Lilleberg Museum preserves Green Valley Lake history

Jan 26, 2023 | Front Page

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Staff Writer

Were you aware there are three local historical museums in the San Bernardino Mountains? All three are grass roots developed, made by locals to showcase the history of their own communities.

The Big Bear Museum is run by the Big Bear Historical Society and is located in a park at the east end of Big Bear Lake near the airport on the east end of the mountains.

The Mountain History Museum is located on Peninsula Drive near Mary Putnam Henck Intermediate School in Lake Arrowhead. Operated by the Rim of the World Historical Society, it is the western-most museum of the three.

In between there is the Einer Lilleberg Historical Museum in the historic community of Green Valley Lake. This grass museum was created by the community and is run by a local board of directors. It is located at 33659 Green Valley Lake Road, about a half-mile past the lake on the right side of the road. It is open on Saturday afternoons during the summer.

Not everyone is aware of what a deeply historical area Green Valley Lake is, beginning in the 1890s when the original horse-drawn wagon toll road to Big Bear was built following an old burro trail. The Bear Valley Wagon Toll Road company built their 11-room, overnight lodgings at their toll house in the Green Valley Meadow. It was a two-day stage trip to get to Big Bear from the San Bernardino Valley and Green Valley was chosen because it was the halfway point. The 1894 wagon toll road connected to the City Creek Road at Fredalba (now the Running Springs area), where that road continued down the south front of the mountain to Highland.

The City Creek and Bear Valley Wagon Road was built by Gus Knight Jr. from Big Bear and connected to the City Creek Road at the Danaher Sawmill that went down to Highland. The Snow Slide section of the road went from Green Valley to the north shore of Big Bear Lake at Fawnskin. However, because that section of the dirt road was on the north side of the mountain tops, it took a long time to dry out each spring, making for a muddy road.

The toll road was purchased by San Bernardino County in 1911 for $4,000 and made into a free public roadway for wagons and autos. This was also the year when the Green Valley area was clear cut by the Brookings Lumber Company, who built their narrow gage train line up to Lightendale to return the cut trees to the mill in Fredalba. Green Valley was one of the last areas the Brookings Company cut trees before their move to Oregon.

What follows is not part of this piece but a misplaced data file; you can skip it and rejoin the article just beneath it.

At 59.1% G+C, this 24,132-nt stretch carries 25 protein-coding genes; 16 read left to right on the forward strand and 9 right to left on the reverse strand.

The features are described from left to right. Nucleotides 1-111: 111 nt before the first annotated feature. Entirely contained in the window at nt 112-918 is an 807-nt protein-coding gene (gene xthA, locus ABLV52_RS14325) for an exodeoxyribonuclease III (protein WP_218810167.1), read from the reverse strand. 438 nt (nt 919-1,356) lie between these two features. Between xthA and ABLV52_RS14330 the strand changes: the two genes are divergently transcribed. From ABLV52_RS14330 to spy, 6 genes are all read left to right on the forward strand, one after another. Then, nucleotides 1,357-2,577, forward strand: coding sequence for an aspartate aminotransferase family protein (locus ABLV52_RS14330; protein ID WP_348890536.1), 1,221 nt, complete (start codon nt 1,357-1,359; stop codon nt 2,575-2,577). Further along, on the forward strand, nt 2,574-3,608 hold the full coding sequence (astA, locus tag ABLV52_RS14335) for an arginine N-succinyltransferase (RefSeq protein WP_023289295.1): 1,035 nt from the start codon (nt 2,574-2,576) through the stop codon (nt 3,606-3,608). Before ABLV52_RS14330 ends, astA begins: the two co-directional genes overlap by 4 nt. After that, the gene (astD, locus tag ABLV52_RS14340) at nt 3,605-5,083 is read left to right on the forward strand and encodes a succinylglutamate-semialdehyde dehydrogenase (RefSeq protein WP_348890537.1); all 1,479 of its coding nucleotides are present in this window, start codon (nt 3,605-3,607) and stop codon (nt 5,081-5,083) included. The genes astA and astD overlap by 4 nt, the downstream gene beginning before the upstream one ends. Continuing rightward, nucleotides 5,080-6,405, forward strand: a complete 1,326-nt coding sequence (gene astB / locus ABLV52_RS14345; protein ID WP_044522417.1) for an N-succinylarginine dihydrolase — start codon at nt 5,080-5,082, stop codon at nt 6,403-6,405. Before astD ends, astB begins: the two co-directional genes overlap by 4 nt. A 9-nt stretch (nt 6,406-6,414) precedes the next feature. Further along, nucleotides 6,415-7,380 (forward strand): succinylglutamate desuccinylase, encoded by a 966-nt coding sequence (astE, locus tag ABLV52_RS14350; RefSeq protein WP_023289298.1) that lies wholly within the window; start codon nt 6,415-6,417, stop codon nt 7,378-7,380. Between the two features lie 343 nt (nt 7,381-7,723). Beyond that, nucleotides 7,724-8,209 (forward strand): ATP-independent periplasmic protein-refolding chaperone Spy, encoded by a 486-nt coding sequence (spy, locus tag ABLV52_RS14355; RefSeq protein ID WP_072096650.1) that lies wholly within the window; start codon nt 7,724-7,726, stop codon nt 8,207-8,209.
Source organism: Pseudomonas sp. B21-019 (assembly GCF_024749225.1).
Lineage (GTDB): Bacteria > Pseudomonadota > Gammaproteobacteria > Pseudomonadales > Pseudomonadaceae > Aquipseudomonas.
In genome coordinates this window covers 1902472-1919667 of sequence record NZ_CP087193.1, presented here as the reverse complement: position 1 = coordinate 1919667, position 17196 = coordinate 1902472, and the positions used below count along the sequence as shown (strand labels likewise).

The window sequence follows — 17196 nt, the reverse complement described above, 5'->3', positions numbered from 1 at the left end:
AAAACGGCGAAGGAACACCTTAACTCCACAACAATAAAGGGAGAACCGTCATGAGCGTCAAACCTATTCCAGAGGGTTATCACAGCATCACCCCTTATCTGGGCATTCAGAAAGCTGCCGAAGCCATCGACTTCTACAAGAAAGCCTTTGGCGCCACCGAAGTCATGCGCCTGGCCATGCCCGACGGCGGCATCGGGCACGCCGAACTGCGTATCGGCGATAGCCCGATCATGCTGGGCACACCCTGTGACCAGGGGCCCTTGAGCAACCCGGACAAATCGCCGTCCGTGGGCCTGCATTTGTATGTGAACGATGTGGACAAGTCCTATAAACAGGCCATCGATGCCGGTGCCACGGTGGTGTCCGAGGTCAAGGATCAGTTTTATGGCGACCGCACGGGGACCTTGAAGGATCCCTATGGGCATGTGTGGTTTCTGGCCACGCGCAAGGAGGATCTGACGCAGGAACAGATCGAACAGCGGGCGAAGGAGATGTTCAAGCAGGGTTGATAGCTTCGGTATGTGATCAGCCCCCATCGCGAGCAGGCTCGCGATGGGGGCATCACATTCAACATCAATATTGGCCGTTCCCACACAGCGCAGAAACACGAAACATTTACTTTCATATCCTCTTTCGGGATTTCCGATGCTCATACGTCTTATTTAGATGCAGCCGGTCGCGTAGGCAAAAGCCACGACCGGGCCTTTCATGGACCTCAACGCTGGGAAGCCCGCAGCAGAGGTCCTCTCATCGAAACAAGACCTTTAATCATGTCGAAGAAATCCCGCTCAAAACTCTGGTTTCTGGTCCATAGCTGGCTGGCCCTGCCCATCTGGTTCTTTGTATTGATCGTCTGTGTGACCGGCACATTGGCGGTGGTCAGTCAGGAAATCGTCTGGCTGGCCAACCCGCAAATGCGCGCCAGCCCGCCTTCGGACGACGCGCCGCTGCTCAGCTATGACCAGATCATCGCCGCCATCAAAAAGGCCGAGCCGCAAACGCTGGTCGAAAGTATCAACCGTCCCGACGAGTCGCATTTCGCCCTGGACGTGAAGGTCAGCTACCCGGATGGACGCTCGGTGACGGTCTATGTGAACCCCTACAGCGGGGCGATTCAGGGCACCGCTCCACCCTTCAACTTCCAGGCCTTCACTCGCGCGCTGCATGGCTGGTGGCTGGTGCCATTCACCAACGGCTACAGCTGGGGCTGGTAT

In 1915 the Snowslide Road section route was regraded to make it more suitable for auto traffic as it became a part of the 101-mile Rim of the World Drive. In about 1919 the Tillitt family, who had previously run the toll house, bought 20 acres of land and sold lots for vacation cabins, bringing visitors to the area to camp and hunt.

When the High Gear Road was being developed in the mid-1920s to upgrade and pave the Rim of the World Road, the Snow Slide Road section in 1923 was one of the first sections to be replaced with a south face paved road. That rerouting of the road, then called the Deep Creek cutoff, now includes the Arctic Circle section of Highway 18 arriving at Big Bear Lake at the dam, bypassing Green Valley completely.

The Green Valley community was shocked that, as a result of the road’s rerouting, the flow of traffic through the town almost stopped completely. Green Valley Mac (Harry McMullen) who had purchased all of the Green Valley meadow area, suggested building a dam to flood it, to create a small lake offering swimming, boating, fishing, cabins, dancing, a restaurant and free camping for tourists, so the town wouldn’t fade away.

In 1925-26, an 8.5-acre lake was built by the Dewitt-Blair Co. for $80,000 and they changed the town’s name to Green Valley Lake. In 1928 the lake was stocked with trout and the private Top of the World Club was built, so named since Green Valley Lake is the highest elevation community in the San Bernardino Mountains.